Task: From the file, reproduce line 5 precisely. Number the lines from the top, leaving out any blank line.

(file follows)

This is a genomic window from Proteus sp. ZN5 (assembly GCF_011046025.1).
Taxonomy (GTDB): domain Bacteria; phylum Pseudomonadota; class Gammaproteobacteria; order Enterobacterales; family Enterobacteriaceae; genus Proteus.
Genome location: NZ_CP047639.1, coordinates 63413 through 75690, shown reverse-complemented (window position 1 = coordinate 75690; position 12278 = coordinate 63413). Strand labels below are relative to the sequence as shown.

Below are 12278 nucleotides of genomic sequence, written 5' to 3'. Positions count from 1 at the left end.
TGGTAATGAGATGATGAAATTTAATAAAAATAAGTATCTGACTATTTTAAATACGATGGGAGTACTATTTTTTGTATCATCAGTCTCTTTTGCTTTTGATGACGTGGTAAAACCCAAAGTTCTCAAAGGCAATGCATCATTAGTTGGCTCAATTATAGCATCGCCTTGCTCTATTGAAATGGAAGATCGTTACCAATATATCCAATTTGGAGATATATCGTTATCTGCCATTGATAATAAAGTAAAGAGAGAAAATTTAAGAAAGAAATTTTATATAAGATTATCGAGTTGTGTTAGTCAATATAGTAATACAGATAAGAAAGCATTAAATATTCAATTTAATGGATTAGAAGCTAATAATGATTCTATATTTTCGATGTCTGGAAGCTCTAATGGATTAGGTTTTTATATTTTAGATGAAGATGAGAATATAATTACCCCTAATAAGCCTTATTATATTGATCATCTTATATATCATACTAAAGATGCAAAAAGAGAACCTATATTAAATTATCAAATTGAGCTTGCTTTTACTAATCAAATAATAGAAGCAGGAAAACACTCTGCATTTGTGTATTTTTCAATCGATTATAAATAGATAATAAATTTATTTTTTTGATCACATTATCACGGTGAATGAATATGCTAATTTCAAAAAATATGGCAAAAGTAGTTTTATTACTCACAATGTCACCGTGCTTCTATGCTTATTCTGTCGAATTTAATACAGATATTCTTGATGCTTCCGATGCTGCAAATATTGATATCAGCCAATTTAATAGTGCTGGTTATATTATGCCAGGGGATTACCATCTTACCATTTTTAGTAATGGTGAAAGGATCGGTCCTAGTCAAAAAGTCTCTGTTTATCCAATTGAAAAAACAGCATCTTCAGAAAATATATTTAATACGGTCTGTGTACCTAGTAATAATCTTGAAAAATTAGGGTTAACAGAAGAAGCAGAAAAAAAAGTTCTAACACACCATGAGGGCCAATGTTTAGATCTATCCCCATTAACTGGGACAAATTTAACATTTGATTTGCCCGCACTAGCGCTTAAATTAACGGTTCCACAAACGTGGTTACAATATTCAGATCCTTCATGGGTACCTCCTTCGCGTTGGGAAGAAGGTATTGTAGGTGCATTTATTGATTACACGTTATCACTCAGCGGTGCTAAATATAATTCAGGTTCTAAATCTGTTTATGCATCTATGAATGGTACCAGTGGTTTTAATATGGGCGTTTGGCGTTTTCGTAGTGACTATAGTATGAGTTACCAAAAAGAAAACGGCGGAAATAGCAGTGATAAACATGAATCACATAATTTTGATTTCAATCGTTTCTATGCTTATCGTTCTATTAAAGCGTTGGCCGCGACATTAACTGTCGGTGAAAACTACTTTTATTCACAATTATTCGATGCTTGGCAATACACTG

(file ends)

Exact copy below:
TGGTAATGAGATGATGAAATTTAATAAAAATAAGTATCTGACTATTTTAAATACGATGGGAGTACTATTTTTTGTATCATCAGTCTCTTTTGCTTTTGATGACGTGGTAAAACCCAAAGTTCTCAAAGGCAATGCATCATTAGTTGGCTCAATTATAGCATCGCCTTGCTCTATTGAAATGGAAGATCGTTACCAATATATCCAATTTGGAGATATATCGTTATCTGCCATTGATAATAAAGTAAAGAGAGAAAATTTAAGAAAGAAATTTTATATAAGATTATCGAGTTGTGTTAGTCAATATAGTAATACAGATAAGAAAGCATTAAATATTCAATTTAATGGATTAGAAGCTAATAATGATTCTATATTTTCGATGTCTGGAAGCTCTAATGGATTAGGTTTTTATATTTTAGATGAAGATGAGAATATAATTACCCCTAATAAGCCTTATTATATTGATCATCTTATATATCATACTAAAGATGCAAAAAGAGAACCTATATTAAATTATCAAATTGAGCTTGCTTTTACTAATCAAATAATAGAAGCAGGAAAACACTCTGCATTTGTGTATTTTTCAATCGATTATAAATAGATAATAAATTTATTTTTTTGATCACATTATCACGGTGAATGAATATGCTAATTTCAAAAAATATGGCAAAAGTAGTTTTATTACTCACAATGTCACCGTGCTTCTATGCTTATTCTGTCGAATTTAATACAGATATTCTTGATGCTTCCGATGCTGCAAATATTGATATCAGCCAATTTAATAGTGCTGGTTATATTATGCCAGGGGATTACCATCTTACCATTTTTAGTAATGGTGAAAGGATCGGTCCTAGTCAAAAAGTCTCTGTTTATCCAATTGAAAAAACAGCATCTTCAGAAAATATATTTAATACGGTCTGTGTACCTAGTAATAATCTTGAAAAATTAGGGTTAACAGAAGAAGCAGAAAAAAAAGTTCTAACACACCATGAGGGCCAATGTTTAGATCTATCCCCATTAACTGGGACAAATTTAACATTTGATTTGCCCGCACTAGCGCTTAAATTAACGGTTCCACAAACGTGGTTACAATATTCAGATCCTTCATGGGTACCTCCTTCGCGTTGGGAAGAAGGTATTGTAGGTGCATTTATTGATTACACGTTATCACTCAGCGGTGCTAAATATAATTCAGGTTCTAAATCTGTTTATGCATCTATGAATGGTACCAGTGGTTTTAATATGGGCGTTTGGCGTTTTCGTAGTGACTATAGTATGAGTTACCAAAAAGAAAACGGCGGAAATAGCAGTGATAAACATGAATCACATAATTTTGATTTCAATCGTTTCTATGCTTATCGTTCTATTAAAGCGTTGGCCGCGACATTAACTGTCGGTGAAAACTACTTTTATTCACAATTATTCGATGCTTGGCAATACACTG